All right, there was no bedside radio here, there not being a radio broadcast station within 300 miles. There was a telephone, thank god. Of course you couldn’t call any place but the main lodge, but at least you weren’t isolated. They had felt vulnerable at Duma Tau. They were assigned the ninth tent at the far end of the boardwalk and advised not to try to walk to meals without a guide with them. Baboons infested the place, crouching on rooftops, swinging and climbing, sometimes loping down the boardwalk like they owned it, and some of them, especially the males, were big. Elephants and lions came into camp, too, their guide claimed. He showed them a kill one morning, not a hundred yards from their tent, saying a lion had made the kill. Nothing was left but the kudu’s ear.
At cocktail time you had to wait until your guide came down the boardwalk and called softly, Number Nine, and then you could follow him to the lodge. Not that he had a gun or anything, but he was supposed to know how to control the creatures, or not provoke them, or something. Damned inconvenient. Cut into his cocktail hour severely.
Grace, he knew, was silently hoping he couldn’t get the machine to work. She always hoped that, said she liked to hear the rain on the roof or whatever. She had this idea that roughing it was good for you, made you appreciate your creature comforts when you got back to them. He didn’t buy into that at all. He liked creature comforts. He would have his machine. He was a man who knew how to Get Things Done. The lodge sent over a young girl whose English was, how should he put it, limited. He found himself pantomiming and clowning to explain what the machine was for. “My wife snores,” he said, gesturing toward her, laying his cheek on the back of his hand and making comical wheezes and snorts. The girl laughed and rolled her eyes at Grace, who raised her eyebrows and shrugged a what-can-I-do-with-him shrug.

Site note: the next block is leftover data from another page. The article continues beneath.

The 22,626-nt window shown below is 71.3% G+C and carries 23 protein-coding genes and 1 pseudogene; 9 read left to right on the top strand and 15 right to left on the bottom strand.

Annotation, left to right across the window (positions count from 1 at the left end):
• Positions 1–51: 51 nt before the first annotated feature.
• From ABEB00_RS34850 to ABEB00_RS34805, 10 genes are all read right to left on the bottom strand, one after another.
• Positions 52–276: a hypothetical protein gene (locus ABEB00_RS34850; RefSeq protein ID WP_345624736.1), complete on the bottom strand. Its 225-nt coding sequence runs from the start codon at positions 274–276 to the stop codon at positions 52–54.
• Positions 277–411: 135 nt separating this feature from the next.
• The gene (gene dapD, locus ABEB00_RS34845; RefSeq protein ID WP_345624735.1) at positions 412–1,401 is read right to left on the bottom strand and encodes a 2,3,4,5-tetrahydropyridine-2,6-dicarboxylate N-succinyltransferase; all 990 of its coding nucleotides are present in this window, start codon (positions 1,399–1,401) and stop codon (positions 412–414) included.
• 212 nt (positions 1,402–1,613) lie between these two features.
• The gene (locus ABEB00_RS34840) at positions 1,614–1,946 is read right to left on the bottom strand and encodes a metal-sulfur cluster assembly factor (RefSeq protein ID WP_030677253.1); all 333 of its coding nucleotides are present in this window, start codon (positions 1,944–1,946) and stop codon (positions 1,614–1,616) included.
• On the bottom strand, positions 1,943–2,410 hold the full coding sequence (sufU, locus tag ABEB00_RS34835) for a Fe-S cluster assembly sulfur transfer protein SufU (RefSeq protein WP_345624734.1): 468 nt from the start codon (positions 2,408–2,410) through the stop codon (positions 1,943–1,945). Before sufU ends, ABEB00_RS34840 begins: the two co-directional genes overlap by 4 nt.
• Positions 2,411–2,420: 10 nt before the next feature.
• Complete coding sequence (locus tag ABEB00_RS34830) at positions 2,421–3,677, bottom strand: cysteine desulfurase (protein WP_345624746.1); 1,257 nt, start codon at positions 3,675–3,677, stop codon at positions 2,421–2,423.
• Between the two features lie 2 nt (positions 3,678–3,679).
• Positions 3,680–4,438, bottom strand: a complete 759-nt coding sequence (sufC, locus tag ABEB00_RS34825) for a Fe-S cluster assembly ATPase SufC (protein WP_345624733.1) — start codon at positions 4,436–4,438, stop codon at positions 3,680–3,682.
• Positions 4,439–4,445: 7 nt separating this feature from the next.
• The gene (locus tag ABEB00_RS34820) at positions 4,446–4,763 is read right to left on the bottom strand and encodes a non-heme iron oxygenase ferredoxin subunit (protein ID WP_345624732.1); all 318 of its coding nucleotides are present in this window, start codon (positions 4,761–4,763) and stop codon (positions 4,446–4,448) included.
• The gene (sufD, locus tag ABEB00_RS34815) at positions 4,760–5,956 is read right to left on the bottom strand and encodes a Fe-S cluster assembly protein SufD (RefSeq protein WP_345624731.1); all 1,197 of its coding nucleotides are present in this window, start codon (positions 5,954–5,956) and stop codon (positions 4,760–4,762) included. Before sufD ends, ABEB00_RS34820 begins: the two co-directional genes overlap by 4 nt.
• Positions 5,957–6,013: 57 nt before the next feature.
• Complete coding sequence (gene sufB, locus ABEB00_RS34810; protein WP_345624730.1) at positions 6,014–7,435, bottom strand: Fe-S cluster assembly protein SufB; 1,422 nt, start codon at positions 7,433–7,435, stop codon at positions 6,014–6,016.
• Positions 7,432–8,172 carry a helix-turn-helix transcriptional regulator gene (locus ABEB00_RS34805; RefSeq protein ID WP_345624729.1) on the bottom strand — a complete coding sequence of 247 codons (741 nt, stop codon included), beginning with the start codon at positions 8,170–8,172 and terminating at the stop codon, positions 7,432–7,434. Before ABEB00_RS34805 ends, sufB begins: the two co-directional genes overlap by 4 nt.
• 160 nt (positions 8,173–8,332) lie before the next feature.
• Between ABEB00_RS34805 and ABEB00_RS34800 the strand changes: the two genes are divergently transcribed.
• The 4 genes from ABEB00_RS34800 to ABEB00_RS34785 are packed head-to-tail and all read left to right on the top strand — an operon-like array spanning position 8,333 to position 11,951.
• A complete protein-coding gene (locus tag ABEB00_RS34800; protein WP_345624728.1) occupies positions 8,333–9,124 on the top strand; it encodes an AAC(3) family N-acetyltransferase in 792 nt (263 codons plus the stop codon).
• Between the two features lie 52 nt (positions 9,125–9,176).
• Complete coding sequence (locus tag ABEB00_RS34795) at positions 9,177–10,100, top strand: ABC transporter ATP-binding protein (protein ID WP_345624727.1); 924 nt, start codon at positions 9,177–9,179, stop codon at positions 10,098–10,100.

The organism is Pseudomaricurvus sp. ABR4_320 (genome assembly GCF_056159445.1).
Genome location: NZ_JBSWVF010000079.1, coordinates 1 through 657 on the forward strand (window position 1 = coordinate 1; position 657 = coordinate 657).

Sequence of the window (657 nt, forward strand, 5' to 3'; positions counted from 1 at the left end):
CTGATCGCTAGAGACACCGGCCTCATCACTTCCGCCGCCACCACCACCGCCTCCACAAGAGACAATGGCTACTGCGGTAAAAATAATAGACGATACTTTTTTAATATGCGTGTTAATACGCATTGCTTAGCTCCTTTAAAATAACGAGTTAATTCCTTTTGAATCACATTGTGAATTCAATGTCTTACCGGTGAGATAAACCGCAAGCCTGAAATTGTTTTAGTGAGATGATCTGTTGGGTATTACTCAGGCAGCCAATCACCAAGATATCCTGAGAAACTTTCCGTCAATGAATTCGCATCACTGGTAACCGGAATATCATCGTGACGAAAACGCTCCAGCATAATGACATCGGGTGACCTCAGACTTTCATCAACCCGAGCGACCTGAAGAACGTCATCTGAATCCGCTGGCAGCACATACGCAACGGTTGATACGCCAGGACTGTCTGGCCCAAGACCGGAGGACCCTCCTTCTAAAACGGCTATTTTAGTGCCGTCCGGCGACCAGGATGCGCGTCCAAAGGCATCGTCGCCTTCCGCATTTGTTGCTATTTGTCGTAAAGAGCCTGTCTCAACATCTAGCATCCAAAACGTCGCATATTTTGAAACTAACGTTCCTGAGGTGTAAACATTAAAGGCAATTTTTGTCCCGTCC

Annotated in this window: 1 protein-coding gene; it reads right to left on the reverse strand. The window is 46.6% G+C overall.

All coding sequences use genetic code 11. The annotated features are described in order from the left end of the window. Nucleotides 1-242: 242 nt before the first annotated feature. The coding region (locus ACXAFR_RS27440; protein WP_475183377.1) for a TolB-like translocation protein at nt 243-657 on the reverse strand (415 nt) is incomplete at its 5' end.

Yes, he had the right adapter plug, it was just that the transformer was heavy and levered it out of the socket. They jury-rigged supports with a spare pillow and a book. He flipped the switch and the hissing sound responded. He and the girl grinned with delight. Grace grimaced. She always said it was just like being inside a 747. He knew she tolerated the machine only because it enabled her to get up and clank around without disturbing him as much as she would have otherwise. She said he was cranky anyway but especially terrible when his sleep was interrupted. He ignored her sigh as she finished unpacking, the safari shorts, sun hat, binoculars, fleece and down for evening and early morning.
The cold surprised them. Africa was supposed to be beastly hot, and in the middle of the day it was. One day after lunch it was so hot they could not move, just lay on top of the bedding and fell asleep. By the time they awoke and went to meet the guide in the Land Rover, the air was very pleasant, and when they stopped for sundowners they needed to pull on their long pants and parkas. They saw herds of impala, kudu, a family of rhinos, a few elephants, an entire herd of giraffes, but no lions. He was more than disappointed; he was almost irate. He intended to check off all the Big Five: elephants, Cape buffalo, lions, rhinos and hippos, and capture them on video. Not that they were the biggest animals, just the most dangerous. The trophies most prized, back when men were allowed to hunt them. He thinks he would have enjoyed that, lamented the laws now preventing it, another example of galling governmental intervention in a man’s life.